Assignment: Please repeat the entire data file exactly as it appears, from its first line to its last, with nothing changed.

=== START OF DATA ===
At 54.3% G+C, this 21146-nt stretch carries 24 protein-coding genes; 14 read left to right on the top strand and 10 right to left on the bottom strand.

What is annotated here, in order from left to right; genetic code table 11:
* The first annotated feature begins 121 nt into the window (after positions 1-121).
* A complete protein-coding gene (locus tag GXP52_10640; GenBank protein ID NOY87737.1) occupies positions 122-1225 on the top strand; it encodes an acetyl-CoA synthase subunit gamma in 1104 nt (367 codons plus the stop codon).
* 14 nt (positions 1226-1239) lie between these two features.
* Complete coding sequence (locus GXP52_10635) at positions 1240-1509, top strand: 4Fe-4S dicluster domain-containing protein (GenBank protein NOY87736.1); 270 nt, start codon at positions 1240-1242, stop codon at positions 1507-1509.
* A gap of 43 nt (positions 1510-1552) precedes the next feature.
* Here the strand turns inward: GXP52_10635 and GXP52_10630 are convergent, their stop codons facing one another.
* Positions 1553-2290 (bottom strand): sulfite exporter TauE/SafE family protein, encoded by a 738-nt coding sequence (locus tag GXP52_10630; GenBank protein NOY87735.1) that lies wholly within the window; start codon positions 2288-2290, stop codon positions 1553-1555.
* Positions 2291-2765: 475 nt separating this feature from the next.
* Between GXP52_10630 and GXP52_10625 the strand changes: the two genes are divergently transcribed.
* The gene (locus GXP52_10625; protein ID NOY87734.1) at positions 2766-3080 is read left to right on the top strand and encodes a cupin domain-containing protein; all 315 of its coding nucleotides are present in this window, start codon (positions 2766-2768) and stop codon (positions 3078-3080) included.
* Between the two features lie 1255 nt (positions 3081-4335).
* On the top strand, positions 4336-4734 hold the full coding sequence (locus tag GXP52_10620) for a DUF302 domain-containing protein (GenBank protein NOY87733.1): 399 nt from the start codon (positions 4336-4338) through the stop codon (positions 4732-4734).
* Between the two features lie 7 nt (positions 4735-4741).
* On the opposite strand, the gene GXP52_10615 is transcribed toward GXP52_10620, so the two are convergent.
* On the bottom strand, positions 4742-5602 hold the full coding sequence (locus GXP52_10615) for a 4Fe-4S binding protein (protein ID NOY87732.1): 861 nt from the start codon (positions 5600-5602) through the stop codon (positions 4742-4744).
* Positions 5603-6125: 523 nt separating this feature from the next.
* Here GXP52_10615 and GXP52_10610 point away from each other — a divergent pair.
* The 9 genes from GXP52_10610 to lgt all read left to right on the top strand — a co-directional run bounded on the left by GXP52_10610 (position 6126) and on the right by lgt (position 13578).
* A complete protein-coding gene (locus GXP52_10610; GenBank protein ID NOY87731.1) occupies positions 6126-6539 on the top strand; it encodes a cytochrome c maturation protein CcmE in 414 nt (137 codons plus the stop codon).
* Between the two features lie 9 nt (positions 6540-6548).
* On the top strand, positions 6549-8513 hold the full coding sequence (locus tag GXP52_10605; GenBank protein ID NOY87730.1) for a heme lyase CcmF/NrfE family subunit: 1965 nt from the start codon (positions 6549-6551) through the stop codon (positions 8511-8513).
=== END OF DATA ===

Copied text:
At 54.3% G+C, this 21146-nt stretch carries 24 protein-coding genes; 14 read left to right on the top strand and 10 right to left on the bottom strand.

What is annotated here, in order from left to right; genetic code table 11:
* The first annotated feature begins 121 nt into the window (after positions 1-121).
* A complete protein-coding gene (locus tag GXP52_10640; GenBank protein ID NOY87737.1) occupies positions 122-1225 on the top strand; it encodes an acetyl-CoA synthase subunit gamma in 1104 nt (367 codons plus the stop codon).
* 14 nt (positions 1226-1239) lie between these two features.
* Complete coding sequence (locus GXP52_10635) at positions 1240-1509, top strand: 4Fe-4S dicluster domain-containing protein (GenBank protein NOY87736.1); 270 nt, start codon at positions 1240-1242, stop codon at positions 1507-1509.
* A gap of 43 nt (positions 1510-1552) precedes the next feature.
* Here the strand turns inward: GXP52_10635 and GXP52_10630 are convergent, their stop codons facing one another.
* Positions 1553-2290 (bottom strand): sulfite exporter TauE/SafE family protein, encoded by a 738-nt coding sequence (locus tag GXP52_10630; GenBank protein NOY87735.1) that lies wholly within the window; start codon positions 2288-2290, stop codon positions 1553-1555.
* Positions 2291-2765: 475 nt separating this feature from the next.
* Between GXP52_10630 and GXP52_10625 the strand changes: the two genes are divergently transcribed.
* The gene (locus GXP52_10625; protein ID NOY87734.1) at positions 2766-3080 is read left to right on the top strand and encodes a cupin domain-containing protein; all 315 of its coding nucleotides are present in this window, start codon (positions 2766-2768) and stop codon (positions 3078-3080) included.
* Between the two features lie 1255 nt (positions 3081-4335).
* On the top strand, positions 4336-4734 hold the full coding sequence (locus tag GXP52_10620) for a DUF302 domain-containing protein (GenBank protein NOY87733.1): 399 nt from the start codon (positions 4336-4338) through the stop codon (positions 4732-4734).
* Between the two features lie 7 nt (positions 4735-4741).
* On the opposite strand, the gene GXP52_10615 is transcribed toward GXP52_10620, so the two are convergent.
* On the bottom strand, positions 4742-5602 hold the full coding sequence (locus GXP52_10615) for a 4Fe-4S binding protein (protein ID NOY87732.1): 861 nt from the start codon (positions 5600-5602) through the stop codon (positions 4742-4744).
* Positions 5603-6125: 523 nt separating this feature from the next.
* Here GXP52_10615 and GXP52_10610 point away from each other — a divergent pair.
* The 9 genes from GXP52_10610 to lgt all read left to right on the top strand — a co-directional run bounded on the left by GXP52_10610 (position 6126) and on the right by lgt (position 13578).
* A complete protein-coding gene (locus GXP52_10610; GenBank protein ID NOY87731.1) occupies positions 6126-6539 on the top strand; it encodes a cytochrome c maturation protein CcmE in 414 nt (137 codons plus the stop codon).
* Between the two features lie 9 nt (positions 6540-6548).
* On the top strand, positions 6549-8513 hold the full coding sequence (locus tag GXP52_10605; GenBank protein ID NOY87730.1) for a heme lyase CcmF/NrfE family subunit: 1965 nt from the start codon (positions 6549-6551) through the stop codon (positions 8511-8513).